The news unfit to print for the last couple of weeks has to do with black violence against whites trying to celebrate "Fat Tuesday" in cities all over the country. Known in French as "Mardi Gras" in New Orleans, the day from now on might be better known as Bloody rather than Fat.
In Philadelphia, police rounded up some 80 people for street violence. In Fresno, a mob stormed the city's Tower District and threw bottles at the cops, and one person was sent to the hospital with stab wounds. But it was in Seattle that Bloody Tuesday got really nasty.
"There will be no more Fat Tuesdays," Seattle Mayor Paul Schell pronounced after the city's "youth" proved itself incapable of having a good time the day before Lent without murdering someone. The someone who got murdered was a white man, 20-year-old Kris Kime, who tried to rescue a white woman from being trampled by a black mob. Mr. Kime, the Seattle Post-Intelligencer reports, "was smashed over the head with a bottle, and kicked and stomped by a group of men." The police stood aside and did nothing.
The reason the police did nothing? That's exactly what they were ordered to do. Seattle police Sgt. Daniel Beste later sent a letter of apology to Mr. Kimes' mother, saying "we also were aware of the rising tide of violence long before your son was killed and continually asked, 'Why don't we stop this?' Unfortunately, my question was never answered." Sgt. Beste also enclosed the 200 dollars he received for the "amount of overtime I was paid by the taxpayers of this city to stand by while they were beaten and your son killed." The city is lucky he didn't send in his badge as well.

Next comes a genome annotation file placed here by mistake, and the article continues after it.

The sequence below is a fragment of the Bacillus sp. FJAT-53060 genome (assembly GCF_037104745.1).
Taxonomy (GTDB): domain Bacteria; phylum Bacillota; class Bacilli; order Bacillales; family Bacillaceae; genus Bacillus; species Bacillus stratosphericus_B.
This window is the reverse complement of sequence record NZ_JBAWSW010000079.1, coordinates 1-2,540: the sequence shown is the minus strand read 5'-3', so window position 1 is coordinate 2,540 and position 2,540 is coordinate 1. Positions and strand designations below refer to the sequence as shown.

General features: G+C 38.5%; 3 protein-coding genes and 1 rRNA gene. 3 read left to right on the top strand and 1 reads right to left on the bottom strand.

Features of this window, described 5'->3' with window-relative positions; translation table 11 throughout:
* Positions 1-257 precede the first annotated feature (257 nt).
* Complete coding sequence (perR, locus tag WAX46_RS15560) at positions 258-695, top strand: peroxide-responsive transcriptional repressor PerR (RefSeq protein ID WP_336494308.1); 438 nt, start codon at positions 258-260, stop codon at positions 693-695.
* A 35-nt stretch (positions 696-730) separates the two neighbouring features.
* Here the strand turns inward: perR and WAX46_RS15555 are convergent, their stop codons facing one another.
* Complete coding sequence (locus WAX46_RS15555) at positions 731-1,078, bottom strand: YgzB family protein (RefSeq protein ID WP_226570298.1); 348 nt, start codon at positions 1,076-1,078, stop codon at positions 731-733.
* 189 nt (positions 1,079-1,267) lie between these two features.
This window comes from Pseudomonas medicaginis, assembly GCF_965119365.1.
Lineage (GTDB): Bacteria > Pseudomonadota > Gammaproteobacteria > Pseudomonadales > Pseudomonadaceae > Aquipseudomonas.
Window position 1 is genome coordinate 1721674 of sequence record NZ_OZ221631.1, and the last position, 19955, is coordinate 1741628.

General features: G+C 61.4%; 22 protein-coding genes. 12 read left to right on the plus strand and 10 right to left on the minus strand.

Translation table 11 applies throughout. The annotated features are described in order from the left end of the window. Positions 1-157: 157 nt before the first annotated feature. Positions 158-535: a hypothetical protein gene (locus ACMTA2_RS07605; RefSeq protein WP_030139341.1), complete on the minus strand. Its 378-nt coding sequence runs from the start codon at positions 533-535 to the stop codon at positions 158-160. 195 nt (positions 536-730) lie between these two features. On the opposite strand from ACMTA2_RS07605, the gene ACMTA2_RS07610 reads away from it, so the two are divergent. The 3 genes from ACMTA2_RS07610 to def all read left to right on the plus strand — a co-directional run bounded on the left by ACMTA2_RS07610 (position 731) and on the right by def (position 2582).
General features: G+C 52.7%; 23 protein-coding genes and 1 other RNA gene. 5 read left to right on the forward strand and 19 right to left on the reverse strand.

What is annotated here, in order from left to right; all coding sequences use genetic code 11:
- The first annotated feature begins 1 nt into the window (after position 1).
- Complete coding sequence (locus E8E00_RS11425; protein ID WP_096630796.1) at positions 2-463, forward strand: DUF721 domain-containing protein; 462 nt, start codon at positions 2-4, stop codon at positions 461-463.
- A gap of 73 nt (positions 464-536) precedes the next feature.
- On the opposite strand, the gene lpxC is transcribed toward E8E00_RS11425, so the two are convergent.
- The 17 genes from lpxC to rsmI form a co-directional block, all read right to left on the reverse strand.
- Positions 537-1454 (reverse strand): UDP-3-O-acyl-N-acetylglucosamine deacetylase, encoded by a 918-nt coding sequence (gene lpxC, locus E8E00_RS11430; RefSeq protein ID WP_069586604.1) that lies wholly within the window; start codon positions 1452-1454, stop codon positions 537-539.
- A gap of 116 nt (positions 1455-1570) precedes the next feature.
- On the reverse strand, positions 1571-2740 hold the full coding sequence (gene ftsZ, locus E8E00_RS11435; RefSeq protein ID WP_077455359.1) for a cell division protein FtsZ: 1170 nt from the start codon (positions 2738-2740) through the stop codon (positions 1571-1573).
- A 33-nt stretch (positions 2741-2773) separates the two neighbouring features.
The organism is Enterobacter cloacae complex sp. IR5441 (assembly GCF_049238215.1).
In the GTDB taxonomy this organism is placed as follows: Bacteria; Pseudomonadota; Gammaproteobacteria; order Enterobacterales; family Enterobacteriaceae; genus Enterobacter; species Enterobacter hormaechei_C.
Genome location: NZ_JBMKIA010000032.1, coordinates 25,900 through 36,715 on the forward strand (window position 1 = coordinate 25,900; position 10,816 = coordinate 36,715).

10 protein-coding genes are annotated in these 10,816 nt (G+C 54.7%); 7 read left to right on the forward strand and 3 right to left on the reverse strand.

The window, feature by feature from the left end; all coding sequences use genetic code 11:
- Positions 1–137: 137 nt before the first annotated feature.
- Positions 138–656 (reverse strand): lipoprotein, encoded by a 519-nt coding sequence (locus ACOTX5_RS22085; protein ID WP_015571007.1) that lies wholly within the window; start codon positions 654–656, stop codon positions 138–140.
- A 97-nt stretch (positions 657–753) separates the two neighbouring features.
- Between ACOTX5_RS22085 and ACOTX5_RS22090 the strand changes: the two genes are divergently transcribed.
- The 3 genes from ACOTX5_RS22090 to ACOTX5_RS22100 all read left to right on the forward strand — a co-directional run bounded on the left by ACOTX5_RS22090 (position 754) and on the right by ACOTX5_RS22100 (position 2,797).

Everyone knows exactly what happened in Seattle and the other cities—black mobs targeted whites for mayhem and murder—but no one will say so, and neither the police nor the media want to admit it. "We've got suspects who are males and females, blacks, whites, Asians—even one East Indian," beams another police sergeant who seems to be a bit thicker than Sgt. Beste. "I don't know what motivated these people, but basically the common denominator is 'young and intoxicated.'"
Nor will the city's black "leadership" acknowledge any responsibility. "We are concerned by how the violence is being portrayed," James Kelly, president of the local Urban League intoned at a news conference a few days after the bloodshed. "Our fear is that it's become a race issue." Gosh, why would anyone ever think it might be a "race issue," do you think?
But of course it's not a race issue, if only because the perceptions projected by the media, in so far as the violence was reported at all, depict it the way the police, the city officials and the black "leadership" want it depicted. Everyone's at fault, you see; everything's OK; just 'young and intoxicated'; there's no racial problem. "Clearly hatred has no place in our community," the mayor's spokesman told the press.
He'd better look again. Photos and videos of the violence clearly show blacks attacking, beating and kicking white victims. One local talk show host told The Washington Post, which carried a news story only two weeks after the violence, "I started getting calls from people saying, 'The newspapers are sweeping this under the rug. It clearly was black on white, nobody wants to report it; what are they afraid of?'" What they're afraid of is the hard truth that racial hatred does in fact have a rather important place in the community, and that the hatred isn't found where racial hatred is supposed to be—among whites. In the war against "racism," in the endless crusade for "racial reconciliation," it's always whites who are supposed to repent, confess, apologize, recant, and eventually pay up or get punished or undergo therapy. Whites are supposed to be the haters. Blacks are supposed to be the victims.
Obviously, not all blacks were violent or driven by hatred in Seattle or anywhere else, and obviously there no doubt were violent lawbreakers of all races and backgrounds. But the burden of the evidence is that the violence and presumably the racial hatred that lay at the core of the violence began with blacks.
"The bottom line is that violence has no color," purrs Mr. Kelly, in a desperate effort to keep the lid on the Big Lie of a white monopoly on racial hate. In Seattle, as in Fresno and Philadelphia, violence certainly did have a color, and the color wasn't white. Whether the newspapers print it or not, everyone in America knows that truth—except the power holders who insist on denying it to themselves and lying to everyone else.COPYRIGHT 2001 CREATORS SYNDICATE, INC.
March 20, 2001